There is no “typical” demographic profile for a person with PTSD. While military doctors first identified PTSD as “shell shock” or “battle fatigue,” today it is recognized as a disorder that affects people of all ages and from all social, economic, and ethnic backgrounds. For example, children who experience physical or sexual abuse, adolescents who witness drive-by shootings and adults who live through natural disasters may be diagnosed with PTSD.
Several recent studies have indicated that exposure to trauma is surprisingly common in the United States. One study notes that significant traumatic events occur for more than half of all persons during the course of their lifetimes. The events most commonly associated with PTSD in women are rape and sexual abuse. In men, the traumatic event most commonly associated with PTSD is combat exposure. Domestic violence is a common precipitant of PTSD, but is arguably not sufficiently recognized as extremely common.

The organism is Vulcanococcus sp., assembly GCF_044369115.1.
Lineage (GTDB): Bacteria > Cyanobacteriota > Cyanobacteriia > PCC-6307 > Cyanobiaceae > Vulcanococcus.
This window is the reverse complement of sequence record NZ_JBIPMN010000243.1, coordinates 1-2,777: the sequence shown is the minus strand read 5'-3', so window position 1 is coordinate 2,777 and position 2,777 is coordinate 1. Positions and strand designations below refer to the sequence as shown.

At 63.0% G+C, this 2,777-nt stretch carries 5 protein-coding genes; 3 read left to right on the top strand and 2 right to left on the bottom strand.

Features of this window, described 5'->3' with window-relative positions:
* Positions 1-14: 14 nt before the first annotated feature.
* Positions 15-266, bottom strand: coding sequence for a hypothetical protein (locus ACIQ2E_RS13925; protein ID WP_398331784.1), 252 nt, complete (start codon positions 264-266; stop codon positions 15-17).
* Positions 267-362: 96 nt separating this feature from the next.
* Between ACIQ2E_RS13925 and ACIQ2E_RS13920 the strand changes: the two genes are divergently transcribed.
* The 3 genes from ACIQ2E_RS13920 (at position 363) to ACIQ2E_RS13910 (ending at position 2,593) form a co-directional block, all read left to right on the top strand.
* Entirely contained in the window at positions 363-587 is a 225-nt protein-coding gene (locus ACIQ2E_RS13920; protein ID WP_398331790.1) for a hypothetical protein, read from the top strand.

Impairments in personal adjustment, lack of supportive relationships, family history of PTSD, previous traumatic experiences and other existing mental disorders may also play a role in vulnerability to developing PTSD. Additional research is needed, however, to further clarify how different vulnerability and resilience factors interact in the development of PTSD.
As noted earlier, while PTSD is a common disorder, the majority of persons exposed to a traumatic event cope reasonably well. While many may develop symptoms (such as insomnia) for a short time, only a small percentage (less than 10 percent) go on to develop PTSD. Thus PTSD is not simply a “normal response” to an abnormal event; rather it is an anxiety disorder that involves specific kinds of physical and mental changes.